We encountered some pretty serious chop after the start, given the thick clouds combined with the mountains. In particular, we hit a fairly large air pocket that made some passengers gasp.
Luckily it was a totally different story above the clouds, and about 10 minutes after takeoff the ride calmed down, at which point the seatbelt sign was off.
After the panel went out, the crew first closed the curtains between the cabins, and moments later the service began.
SWISS snack service in business class
About 20 minutes after takeoff, a light snack was served. There was no choice, but instead each passenger was offered a tray with two finger sandwiches (one had pork and cheese, while the other had beets…I think?) , Plus a dessert with berry compote and crumble. It wasn’t really a snack, especially since I don’t eat pork.
A separate cart was then brought in with drinks. I had a coffee and sparkling water.
After that, chocolates were handed out, as is the norm on SWISS.
The crew was friendly and efficient, and quickly cleaned up service items as people finished.
Arrival of SWISS in Frankfurt
20 minutes before landing, the first officer informed us that we were starting our descent to Frankfurt and that we had to land at 7:50 p.m. It was a beautiful evening above the clouds, and it was nice to see some sunshine again.
Just like at the start, it was a different story under a layer of clouds, however. Not only was the sun setting, but the evening wasn’t particularly clear either.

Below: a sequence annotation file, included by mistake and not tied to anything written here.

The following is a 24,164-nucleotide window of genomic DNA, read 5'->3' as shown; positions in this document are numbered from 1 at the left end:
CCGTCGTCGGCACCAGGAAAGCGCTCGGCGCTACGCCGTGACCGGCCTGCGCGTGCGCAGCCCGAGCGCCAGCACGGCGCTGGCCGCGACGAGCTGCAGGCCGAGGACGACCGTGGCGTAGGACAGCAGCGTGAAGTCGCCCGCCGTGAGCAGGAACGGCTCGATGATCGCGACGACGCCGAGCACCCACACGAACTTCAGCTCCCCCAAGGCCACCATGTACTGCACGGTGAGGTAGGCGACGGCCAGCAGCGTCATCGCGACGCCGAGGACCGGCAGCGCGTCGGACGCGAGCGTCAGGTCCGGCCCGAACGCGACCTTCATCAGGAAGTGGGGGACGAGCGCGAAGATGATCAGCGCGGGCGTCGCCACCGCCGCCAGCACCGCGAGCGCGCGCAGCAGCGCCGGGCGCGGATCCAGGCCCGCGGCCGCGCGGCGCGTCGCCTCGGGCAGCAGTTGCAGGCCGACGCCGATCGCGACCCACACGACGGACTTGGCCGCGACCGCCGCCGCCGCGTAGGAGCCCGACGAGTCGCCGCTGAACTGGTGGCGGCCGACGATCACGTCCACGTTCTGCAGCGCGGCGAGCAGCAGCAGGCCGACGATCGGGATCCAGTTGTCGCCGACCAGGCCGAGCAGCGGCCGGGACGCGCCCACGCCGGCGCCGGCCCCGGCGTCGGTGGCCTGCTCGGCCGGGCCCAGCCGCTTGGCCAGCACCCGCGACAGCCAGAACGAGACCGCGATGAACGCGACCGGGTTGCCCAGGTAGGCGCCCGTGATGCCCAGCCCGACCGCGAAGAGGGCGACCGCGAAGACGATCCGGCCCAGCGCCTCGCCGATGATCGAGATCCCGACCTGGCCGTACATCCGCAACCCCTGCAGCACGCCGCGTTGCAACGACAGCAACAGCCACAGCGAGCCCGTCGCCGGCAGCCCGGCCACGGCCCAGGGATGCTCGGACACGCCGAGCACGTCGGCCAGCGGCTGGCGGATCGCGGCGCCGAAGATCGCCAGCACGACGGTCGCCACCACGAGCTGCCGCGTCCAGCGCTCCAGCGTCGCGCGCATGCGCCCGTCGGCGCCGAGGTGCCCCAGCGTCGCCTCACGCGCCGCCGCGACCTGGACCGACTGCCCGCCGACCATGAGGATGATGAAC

We ended up landing in Frankfurt at 7:50 p.m.
From there we literally took a one minute taxi ride to our remote stand, which might be a new record for me.
Although I’m not usually a fan of remote stands, I was impressed that there was a separate bus for business class passengers so there wasn’t a long wait for the bus is filling up, and besides people weren’t crowded into the bus either.
A few minutes later we find ourselves in the terminal. We only had to wait for our checked bag, which showed up within about 20 minutes.
At the end of the line
The Airbus A220 is a pleasure to fly because it is such a comfortable and spacious aircraft. In particular, you have to like the 2-3 layout, because in intra-European business class it means you can have both an aisle and a window seat.
This flight was punctual, and the crew was friendly. My only real criticism is that SWISS has not really invested in the passenger experience of these aircraft beyond the characteristics of the A220 as such. There are no power ports and no Wi-Fi. Not a problem at all for such a short flight, but on a longer flight that would be a different story.
If you have flown the SWISS A220, what was your experience?